Ovarian cancer

Ovarian cancer is the ninth most common cancer in Australian women and the sixth most common cause of cancer death. Every year, 1200 Australian women are diagnosed and 800 women die from this disease. Due to lack of adequate screening techniques and non-specific symptoms, most women are diagnosed in the advanced stages of the cancer, meaning that the survival rates of ovarian cancer are low in comparison to other cancers. Sadly, the five-year survival rate for women diagnosed with advanced stage ovarian cancer is 20%, compared with a five-year survival rate of 78% for women diagnosed at an early stage.

What is ovarian cancer?

Ovarian cancer occurs when the normal division and growth of ovarian or Fallopian tube cells is disrupted, leading to uncontrolled cell growth. These abnormal cells usually also spread to tissues or organs throughout the peritoneal cavity.

There are four main types of ovarian cancer, classified by the type of ovarian cells affected:

  1. Epithelial ovarian cancers comprise 90% of ovarian cancers. Unfortunately, they also tend to be the most aggressive.
  2. Borderline cancers are a less aggressive and less common type of epithelial ovarian cancer.
  3. Germ cell ovarian cancers arise from the eggs within the ovary. This type of cancer is uncommon, and tends to occur in women under 30 years of age. It generally responds well to treatment, and young women may still be able to have children afterwards if only one ovary is affected.
  4. Sex-cord stromal ovarian cancers originate from the tissue that releases female hormones. These are uncommon and can occur at any age.

How is ovarian cancer diagnosed?

There is no tool currently available for early detection of ovarian cancer; thus ovarian cancer is often detected late, after the tumour has spread through the peritoneal cavity and complete surgical removal is quite difficult. If ovarian cancer is suspected, a transvaginal ultrasound can be used to help detect ovarian cancer. In this test, the ultrasound probe is inserted into the vagina to provide a clear view of the ovaries. If the ultrasound shows an abnormality, the doctor may then do a CA-125 test to further investigate the possibility of ovarian cancer. A diagnosis of ovarian cancer can only be definitively made following surgery and examination of a biopsy by a pathologist.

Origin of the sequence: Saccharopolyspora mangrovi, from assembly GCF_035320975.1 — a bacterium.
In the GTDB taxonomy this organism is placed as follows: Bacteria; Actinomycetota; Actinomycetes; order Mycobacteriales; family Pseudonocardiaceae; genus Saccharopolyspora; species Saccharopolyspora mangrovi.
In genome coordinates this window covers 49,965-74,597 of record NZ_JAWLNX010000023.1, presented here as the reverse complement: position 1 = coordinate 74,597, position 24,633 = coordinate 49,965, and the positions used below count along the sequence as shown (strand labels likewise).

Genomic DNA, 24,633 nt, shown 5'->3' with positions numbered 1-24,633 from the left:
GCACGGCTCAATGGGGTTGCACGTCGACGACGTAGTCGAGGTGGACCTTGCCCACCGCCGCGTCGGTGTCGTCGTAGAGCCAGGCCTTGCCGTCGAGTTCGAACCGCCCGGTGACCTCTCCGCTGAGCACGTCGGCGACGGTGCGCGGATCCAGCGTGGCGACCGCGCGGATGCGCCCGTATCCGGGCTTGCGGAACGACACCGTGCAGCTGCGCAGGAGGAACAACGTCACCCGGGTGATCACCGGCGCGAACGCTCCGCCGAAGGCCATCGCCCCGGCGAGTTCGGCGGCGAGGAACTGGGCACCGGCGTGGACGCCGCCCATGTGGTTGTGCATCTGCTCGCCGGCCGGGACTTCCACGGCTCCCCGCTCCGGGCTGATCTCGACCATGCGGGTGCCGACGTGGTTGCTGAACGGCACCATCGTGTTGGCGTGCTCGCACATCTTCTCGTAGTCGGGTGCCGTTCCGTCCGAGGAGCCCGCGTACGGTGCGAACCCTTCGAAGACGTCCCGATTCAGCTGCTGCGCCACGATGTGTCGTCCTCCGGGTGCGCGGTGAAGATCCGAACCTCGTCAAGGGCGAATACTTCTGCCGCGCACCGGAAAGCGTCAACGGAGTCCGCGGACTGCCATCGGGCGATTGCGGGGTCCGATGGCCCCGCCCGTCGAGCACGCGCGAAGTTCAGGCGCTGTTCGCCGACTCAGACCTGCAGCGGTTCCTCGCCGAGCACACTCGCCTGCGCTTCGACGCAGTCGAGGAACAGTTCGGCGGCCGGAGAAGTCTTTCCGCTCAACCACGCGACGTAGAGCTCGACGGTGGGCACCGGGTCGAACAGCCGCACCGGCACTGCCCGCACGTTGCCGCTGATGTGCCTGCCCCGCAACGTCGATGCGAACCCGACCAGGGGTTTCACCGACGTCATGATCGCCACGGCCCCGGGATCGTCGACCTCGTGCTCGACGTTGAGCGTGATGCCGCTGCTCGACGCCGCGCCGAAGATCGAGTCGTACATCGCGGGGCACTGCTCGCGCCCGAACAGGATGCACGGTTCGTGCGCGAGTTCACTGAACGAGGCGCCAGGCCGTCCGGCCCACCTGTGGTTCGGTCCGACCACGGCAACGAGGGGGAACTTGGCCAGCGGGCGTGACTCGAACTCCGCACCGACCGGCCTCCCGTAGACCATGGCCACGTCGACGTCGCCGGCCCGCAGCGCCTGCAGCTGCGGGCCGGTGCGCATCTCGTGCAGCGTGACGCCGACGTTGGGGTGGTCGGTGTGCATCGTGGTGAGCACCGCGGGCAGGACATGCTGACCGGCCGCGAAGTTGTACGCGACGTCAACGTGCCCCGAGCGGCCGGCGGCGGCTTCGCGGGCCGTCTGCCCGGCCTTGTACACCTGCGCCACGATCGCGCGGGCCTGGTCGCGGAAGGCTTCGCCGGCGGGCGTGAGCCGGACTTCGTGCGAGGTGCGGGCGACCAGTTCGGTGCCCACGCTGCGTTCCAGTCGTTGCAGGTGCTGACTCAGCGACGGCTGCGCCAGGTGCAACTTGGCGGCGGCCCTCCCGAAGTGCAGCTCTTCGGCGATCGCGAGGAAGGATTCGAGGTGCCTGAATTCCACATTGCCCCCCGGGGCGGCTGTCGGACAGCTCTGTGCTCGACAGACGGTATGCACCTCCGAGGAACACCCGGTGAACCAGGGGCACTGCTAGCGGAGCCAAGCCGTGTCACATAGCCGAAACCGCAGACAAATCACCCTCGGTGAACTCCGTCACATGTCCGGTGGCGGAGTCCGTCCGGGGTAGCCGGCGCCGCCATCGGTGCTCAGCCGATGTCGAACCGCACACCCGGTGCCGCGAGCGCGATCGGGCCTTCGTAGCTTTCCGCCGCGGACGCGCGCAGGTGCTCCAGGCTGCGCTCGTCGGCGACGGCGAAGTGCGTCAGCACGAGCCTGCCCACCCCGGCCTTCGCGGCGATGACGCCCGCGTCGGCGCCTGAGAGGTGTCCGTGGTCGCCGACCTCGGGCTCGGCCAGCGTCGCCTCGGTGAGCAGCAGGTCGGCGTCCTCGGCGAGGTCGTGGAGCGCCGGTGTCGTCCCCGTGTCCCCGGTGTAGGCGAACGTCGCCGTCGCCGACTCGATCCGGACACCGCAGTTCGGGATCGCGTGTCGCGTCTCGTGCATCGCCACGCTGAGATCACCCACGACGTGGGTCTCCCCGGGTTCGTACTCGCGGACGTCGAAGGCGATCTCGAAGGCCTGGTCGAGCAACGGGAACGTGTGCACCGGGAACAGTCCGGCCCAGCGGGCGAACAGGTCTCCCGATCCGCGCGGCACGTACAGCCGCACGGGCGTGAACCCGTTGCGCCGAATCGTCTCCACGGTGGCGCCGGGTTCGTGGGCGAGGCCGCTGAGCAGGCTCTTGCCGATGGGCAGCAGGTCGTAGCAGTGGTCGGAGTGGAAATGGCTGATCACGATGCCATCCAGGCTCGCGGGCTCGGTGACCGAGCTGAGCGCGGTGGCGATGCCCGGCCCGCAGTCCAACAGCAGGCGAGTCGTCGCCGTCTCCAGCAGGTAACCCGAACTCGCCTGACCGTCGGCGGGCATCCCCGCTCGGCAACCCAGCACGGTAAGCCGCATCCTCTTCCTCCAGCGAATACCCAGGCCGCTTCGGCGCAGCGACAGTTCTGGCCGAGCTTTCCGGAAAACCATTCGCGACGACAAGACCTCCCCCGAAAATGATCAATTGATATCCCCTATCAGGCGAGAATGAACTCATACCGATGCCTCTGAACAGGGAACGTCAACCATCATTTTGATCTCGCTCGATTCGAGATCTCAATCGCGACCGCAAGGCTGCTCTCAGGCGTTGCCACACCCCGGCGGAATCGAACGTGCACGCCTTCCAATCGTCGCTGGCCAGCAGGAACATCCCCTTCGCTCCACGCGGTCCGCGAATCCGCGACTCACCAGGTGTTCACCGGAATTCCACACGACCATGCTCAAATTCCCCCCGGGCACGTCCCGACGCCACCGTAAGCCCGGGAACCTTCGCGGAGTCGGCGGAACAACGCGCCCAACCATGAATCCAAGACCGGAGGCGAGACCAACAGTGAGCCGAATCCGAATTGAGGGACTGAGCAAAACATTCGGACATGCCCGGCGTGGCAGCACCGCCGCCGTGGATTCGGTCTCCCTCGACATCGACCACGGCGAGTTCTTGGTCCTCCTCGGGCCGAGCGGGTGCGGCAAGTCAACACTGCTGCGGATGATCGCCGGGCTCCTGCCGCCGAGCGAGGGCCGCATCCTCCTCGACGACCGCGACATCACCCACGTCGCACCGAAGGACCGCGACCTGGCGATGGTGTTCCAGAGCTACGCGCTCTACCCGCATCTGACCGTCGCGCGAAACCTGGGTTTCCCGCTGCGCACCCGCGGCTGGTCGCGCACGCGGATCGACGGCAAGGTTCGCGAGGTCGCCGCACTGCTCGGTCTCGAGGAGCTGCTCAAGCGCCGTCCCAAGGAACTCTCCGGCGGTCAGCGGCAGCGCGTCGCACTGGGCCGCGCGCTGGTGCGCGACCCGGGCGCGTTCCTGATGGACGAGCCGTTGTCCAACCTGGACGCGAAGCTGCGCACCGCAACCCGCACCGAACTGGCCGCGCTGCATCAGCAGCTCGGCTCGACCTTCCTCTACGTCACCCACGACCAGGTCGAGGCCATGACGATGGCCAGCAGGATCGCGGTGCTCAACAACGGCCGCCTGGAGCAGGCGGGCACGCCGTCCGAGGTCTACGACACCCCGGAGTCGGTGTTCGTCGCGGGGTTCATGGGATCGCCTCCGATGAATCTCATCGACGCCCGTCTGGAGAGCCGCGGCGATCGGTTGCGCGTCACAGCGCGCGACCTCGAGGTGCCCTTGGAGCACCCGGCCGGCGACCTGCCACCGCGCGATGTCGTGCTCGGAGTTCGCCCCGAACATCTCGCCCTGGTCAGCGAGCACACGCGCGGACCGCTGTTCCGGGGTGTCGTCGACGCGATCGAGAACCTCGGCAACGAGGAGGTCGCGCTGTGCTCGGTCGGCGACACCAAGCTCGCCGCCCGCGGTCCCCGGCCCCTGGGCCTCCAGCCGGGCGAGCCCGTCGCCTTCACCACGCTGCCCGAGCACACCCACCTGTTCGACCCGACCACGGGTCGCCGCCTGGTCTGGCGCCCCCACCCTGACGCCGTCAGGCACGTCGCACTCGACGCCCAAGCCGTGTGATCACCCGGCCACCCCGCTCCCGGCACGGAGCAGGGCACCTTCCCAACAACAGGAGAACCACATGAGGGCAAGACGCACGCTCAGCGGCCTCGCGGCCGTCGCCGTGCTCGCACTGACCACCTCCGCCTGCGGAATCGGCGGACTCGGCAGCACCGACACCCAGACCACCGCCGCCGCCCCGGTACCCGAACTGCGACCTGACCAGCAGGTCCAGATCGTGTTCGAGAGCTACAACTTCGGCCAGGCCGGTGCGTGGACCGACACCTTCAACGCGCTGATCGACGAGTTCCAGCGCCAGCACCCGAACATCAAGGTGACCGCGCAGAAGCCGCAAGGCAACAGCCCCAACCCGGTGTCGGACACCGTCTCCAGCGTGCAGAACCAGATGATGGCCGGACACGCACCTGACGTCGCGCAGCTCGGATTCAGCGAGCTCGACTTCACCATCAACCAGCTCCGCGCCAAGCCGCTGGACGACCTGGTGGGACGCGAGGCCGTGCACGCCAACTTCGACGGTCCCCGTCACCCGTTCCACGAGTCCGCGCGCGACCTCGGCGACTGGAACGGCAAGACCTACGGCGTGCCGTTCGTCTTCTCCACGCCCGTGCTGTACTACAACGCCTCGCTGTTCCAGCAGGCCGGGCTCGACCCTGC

The symptoms of ovarian cancer can be vague and can be similar to the symptoms of several other conditions that can be a part of everyday life. Symptoms can include swelling and pain in the abdomen; changes in usual menstrual pattern or postmenopausal bleeding; gastrointestinal symptoms such as heartburn, nausea and bloating; changes in bowel habits, such as constipation and diarrhoea; tiredness and appetite loss; and unexplained weight loss or weight gain. If you experience these symptoms for more than three to four weeks, see your doctor.

Unlike the Pap smear test, which tests for cervical cancer before symptoms appear, there is no screening test for ovarian cancer. The Pap smear test does not detect ovarian cancer.

What are the risk factors of ovarian cancer?

  • Age - most women are over age 55 when diagnosed with ovarian cancer
  • Family history - around 10% of ovarian cancers are caused by inheriting a damaged gene. Most hereditary ovarian cancers are associated with the BRCA1 or BRCA2 genes, also associated with familial breast cancers. A small number of hereditary ovarian cancers are associated with a particular type of familial colorectal (bowel) cancer

Women who ovulate less appear to be somewhat protected. Therefore, risk factors include:

  • Having few or no children
  • Early commencement of menstruation or late menopause
  • Having a first child after the age of 30

The long-term use of a combined oral contraceptive pill and breastfeeding lowers the risk of
developing ovarian cancer.

Options for ovarian cancer treatment

The type of treatment depends on the age of the woman, the type of ovarian cancer, and its stage of progress. The most common treatment method is an individualised combination of surgery and chemotherapy. During surgery, either a portion or the entire ovary may be removed. If the cancer has spread to surrounding areas, these affected organs may also have to be removed. After surgery, chemotherapy is used to kill any remaining cancer cells. Unfortunately, up to 30% of ovarian cancer patients do not respond to chemotherapy, and another 40% can develop resistance to the chemotherapy during treatment.

Garvan's research into ovarian cancer

The Garvan Institute is home to one of the largest cancer research programs in Australia with a focus on hormone-based cancers. The Ovarian Cancer Research Group works very closely with ovarian cancer specialists at the Gynaecological Cancer Centre at the Royal Hospital for Women, Randwick, and together, have established a large tissue bio-bank. Our Group is investigating blood-based DNA biomarkers that may indicate the presence of ovarian cancer.

This test is aimed at detecting early-stage ovarian cancers. Our research team is also investigating the mechanisms to resistance to chemotherapy, with the aim of offering better treatments to patients with late-stage ovarian cancer. Ultimately, the results of our research will be used to develop early diagnostic tests, individualised treatments, and a better prognosis for ovarian cancer sufferers.

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